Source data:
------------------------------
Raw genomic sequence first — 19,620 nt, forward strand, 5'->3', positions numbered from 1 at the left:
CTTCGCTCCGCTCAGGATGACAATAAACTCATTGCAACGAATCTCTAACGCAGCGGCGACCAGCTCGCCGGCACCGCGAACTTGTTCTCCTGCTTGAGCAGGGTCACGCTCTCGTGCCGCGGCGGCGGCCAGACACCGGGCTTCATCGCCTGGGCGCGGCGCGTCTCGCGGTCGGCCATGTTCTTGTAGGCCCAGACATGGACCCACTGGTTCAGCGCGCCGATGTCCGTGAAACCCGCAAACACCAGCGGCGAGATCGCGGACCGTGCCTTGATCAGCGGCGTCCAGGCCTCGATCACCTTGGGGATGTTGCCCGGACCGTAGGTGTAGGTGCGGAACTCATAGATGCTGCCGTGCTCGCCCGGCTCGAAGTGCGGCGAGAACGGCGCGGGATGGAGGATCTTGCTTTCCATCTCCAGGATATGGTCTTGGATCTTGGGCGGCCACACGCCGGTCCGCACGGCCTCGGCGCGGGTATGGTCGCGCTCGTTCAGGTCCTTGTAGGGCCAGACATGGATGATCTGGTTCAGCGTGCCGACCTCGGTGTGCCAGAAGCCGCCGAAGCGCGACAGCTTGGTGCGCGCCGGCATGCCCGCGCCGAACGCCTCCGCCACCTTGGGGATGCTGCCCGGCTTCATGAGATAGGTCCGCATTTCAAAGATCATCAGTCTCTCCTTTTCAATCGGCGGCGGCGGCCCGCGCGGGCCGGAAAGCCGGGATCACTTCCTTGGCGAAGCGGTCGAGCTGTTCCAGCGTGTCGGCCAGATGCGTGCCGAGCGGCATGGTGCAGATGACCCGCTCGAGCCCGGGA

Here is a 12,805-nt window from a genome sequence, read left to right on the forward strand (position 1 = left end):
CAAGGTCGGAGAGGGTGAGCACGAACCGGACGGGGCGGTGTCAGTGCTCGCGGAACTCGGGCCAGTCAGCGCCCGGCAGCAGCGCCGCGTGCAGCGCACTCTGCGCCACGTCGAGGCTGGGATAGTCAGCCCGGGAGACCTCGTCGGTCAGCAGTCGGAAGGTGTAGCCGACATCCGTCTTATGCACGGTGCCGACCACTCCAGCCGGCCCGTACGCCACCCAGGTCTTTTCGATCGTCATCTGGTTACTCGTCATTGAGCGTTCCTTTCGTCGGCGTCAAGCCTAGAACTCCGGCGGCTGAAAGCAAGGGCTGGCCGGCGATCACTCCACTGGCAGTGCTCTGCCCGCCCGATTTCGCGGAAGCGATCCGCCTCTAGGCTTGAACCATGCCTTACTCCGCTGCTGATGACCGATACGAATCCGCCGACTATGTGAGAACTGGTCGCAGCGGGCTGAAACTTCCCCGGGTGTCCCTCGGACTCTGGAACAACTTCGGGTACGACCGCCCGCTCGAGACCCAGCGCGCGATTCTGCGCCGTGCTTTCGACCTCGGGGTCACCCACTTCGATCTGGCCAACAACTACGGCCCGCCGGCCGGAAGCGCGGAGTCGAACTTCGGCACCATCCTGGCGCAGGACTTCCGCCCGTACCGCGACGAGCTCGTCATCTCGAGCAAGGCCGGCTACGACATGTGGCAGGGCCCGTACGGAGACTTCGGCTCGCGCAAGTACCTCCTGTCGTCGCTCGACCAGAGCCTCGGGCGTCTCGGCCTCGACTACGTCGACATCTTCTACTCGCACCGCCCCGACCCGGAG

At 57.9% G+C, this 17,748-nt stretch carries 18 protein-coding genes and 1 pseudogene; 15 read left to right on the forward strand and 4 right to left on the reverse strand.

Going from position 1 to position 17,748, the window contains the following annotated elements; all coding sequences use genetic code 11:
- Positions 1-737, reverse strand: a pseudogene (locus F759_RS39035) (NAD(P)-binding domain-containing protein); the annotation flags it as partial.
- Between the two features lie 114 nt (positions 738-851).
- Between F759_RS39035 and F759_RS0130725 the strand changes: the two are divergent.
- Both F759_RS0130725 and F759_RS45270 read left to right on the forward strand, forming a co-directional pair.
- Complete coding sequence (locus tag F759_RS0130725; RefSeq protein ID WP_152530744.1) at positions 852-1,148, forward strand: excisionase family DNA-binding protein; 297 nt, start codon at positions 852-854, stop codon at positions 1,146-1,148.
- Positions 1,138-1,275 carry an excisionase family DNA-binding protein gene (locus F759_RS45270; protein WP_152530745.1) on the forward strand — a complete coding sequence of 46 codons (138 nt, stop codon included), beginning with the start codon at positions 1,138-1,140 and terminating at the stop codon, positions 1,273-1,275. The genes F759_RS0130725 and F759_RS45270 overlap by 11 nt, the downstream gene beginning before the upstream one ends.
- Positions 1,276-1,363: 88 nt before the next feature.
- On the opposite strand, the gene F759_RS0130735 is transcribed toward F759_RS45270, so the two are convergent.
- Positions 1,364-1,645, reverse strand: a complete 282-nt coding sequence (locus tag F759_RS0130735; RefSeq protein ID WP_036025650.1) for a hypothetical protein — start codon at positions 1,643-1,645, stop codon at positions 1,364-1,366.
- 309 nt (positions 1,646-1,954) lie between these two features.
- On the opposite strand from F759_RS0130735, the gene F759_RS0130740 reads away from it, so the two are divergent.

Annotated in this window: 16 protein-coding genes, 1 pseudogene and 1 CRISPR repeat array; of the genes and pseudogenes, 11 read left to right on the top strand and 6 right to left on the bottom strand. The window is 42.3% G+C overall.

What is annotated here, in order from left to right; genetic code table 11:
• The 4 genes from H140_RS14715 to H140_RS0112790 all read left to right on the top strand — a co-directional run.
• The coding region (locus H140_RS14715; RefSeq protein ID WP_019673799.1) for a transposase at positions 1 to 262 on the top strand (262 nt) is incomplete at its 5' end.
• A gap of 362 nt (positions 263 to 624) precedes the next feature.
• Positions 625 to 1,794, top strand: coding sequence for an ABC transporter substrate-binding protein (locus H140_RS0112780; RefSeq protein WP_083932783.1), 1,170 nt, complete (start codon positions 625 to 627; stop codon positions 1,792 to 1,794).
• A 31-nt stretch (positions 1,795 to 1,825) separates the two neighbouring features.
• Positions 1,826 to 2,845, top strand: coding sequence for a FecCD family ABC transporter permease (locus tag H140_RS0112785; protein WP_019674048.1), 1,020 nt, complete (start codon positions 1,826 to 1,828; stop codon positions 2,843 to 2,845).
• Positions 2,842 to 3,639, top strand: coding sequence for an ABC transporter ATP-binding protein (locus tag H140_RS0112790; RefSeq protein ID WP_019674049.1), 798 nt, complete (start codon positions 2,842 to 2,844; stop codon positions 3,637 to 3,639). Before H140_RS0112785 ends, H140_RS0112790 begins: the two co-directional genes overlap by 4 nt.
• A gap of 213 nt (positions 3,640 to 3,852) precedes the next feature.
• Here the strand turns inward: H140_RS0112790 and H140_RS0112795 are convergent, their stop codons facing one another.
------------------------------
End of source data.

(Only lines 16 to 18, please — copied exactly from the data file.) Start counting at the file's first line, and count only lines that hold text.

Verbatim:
- 309 nt (positions 1,646-1,954) lie between these two features.
- On the opposite strand from F759_RS0130735, the gene F759_RS0130740 reads away from it, so the two are divergent.

Annotated in this window: 16 protein-coding genes, 1 pseudogene and 1 CRISPR repeat array; of the genes and pseudogenes, 11 read left to right on the top strand and 6 right to left on the bottom strand. The window is 42.3% G+C overall.